Jemma Green

By Jemma Green, Curtin University

8 January 2014 — Sustainability Salon: In November, the World Economic Forum published its global competitiveness index. Out of the 148 countries assessed, Australia ranked 128th poorest for bureaucracy. We are up there with the likes of the third world countries. Western Australia needs urgent reform to address this, or we will be crippled by ourselves.

There are structural issues in Perth and Australia’s economy. Our productivity is going down. On November 26th, the deputy governor general for the Reserve Bank of Australia, Philip Lowe, explained decisively that Australia’s productivity has been seemingly rising in the past two decades but it has actually had little to do with Australia being more productive. Rather it is because the value of our mining exports rose greater than the value of our imports. Lowe finds that this situation won’t remain. Australia’s productivity and our standard of living is now on the decline and, left unaddressed, will continue downward.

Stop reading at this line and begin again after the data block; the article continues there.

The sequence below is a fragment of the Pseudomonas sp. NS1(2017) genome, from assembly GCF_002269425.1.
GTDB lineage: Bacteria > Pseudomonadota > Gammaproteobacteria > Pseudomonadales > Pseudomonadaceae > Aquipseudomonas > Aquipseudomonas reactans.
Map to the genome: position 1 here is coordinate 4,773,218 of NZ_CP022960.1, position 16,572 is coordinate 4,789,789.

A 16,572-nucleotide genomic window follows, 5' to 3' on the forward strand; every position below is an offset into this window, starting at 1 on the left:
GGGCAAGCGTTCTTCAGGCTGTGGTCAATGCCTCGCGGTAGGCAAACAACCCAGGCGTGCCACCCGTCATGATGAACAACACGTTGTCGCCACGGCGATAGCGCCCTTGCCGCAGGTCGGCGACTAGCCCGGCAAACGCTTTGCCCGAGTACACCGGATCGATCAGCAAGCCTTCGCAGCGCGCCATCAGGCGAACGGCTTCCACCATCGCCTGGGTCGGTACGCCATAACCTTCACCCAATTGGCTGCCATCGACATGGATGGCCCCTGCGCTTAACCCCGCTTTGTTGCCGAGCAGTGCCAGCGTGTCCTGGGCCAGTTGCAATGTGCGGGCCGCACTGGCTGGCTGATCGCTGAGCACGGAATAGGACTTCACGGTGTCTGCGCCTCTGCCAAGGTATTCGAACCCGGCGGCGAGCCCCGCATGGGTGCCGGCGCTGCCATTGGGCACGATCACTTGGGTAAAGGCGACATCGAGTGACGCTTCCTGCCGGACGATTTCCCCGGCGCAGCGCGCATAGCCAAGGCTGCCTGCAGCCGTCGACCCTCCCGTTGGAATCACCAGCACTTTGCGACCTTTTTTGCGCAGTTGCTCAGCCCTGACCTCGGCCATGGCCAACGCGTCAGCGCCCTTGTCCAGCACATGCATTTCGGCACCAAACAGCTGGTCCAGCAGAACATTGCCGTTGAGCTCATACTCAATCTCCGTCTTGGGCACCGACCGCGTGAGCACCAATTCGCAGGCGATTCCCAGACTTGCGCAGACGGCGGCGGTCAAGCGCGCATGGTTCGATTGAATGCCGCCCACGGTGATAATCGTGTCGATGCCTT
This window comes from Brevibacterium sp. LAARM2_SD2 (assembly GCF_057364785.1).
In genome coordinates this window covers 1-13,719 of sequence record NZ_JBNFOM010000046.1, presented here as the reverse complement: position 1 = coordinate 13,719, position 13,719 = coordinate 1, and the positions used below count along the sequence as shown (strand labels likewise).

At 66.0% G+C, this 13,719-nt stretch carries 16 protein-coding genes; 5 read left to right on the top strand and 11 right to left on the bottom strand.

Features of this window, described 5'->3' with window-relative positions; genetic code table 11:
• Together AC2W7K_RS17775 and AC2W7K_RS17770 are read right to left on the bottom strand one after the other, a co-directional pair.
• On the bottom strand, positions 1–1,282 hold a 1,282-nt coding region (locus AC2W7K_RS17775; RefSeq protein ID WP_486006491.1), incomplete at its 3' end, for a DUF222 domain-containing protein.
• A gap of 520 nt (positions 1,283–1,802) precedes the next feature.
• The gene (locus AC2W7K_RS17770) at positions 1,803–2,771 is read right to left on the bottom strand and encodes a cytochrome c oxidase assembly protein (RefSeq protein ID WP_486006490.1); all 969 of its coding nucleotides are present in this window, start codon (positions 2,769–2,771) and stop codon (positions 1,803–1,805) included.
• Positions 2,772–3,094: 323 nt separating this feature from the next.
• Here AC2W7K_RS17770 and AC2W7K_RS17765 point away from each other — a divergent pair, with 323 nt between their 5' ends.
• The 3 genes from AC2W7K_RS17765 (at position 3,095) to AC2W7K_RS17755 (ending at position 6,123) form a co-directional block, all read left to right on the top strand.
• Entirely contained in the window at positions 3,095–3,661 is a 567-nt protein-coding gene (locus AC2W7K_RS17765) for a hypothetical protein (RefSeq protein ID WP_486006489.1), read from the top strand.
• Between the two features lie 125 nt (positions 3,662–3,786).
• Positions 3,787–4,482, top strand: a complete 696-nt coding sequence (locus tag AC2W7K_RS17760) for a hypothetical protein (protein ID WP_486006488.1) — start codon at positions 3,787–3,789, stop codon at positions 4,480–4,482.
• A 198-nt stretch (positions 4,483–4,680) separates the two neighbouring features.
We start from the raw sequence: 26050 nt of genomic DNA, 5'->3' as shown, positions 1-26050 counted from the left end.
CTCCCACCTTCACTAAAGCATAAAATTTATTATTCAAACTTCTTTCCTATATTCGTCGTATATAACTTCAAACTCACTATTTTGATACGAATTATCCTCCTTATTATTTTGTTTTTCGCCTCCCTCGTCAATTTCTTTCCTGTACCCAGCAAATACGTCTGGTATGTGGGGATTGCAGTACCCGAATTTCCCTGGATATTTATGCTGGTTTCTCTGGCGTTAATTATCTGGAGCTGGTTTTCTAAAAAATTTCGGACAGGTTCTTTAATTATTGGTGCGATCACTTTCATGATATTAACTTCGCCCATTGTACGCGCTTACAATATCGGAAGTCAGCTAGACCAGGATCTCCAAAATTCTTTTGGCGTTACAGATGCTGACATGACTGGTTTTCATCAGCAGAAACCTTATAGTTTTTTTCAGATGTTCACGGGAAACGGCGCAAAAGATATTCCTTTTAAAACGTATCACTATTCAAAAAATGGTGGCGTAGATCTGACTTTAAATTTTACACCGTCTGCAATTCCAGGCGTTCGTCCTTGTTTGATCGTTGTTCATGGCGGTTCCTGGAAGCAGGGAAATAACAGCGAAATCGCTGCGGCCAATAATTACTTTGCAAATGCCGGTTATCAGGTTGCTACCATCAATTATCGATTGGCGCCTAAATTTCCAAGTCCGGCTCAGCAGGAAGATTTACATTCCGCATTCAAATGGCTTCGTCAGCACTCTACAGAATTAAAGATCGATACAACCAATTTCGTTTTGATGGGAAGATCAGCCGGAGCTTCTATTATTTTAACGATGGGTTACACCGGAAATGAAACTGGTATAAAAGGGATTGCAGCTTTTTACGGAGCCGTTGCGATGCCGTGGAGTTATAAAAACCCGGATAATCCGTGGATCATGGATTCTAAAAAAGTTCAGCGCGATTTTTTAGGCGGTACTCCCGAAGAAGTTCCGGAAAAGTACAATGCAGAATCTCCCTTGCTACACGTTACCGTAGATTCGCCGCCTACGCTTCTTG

One of theses inefficiencies is the challenge of getting across town. Countries that have grasped this have improved their competitive standing. Some have invested heavily in transport infrastructure. Others have put in place congestion charges. Either way, both result in greater efficiency.

We may not have money for one, or the will for the other. But one or both needs to be done if we want to remain competitive domestically and on the global stage.

Population growth

Perth is the fastest growing city in Australia. In late November the Australian Bureau of Statistics published data that showed Perth’s population will outgrow Brisbane’s by 2028 when it will reach three million people.

The Western Australian government has infill plans to increase the population density of Perth. Direction 2031 & Beyond is a planning strategy intended to achieve this. While it does promote infill, it doesn’t decisively constrain the city limits. Perth’s sprawl is already double the size of Tokyo and triple the size of Los Angeles, stretching 120 kilometres long and covering more than 5300 square kilometres.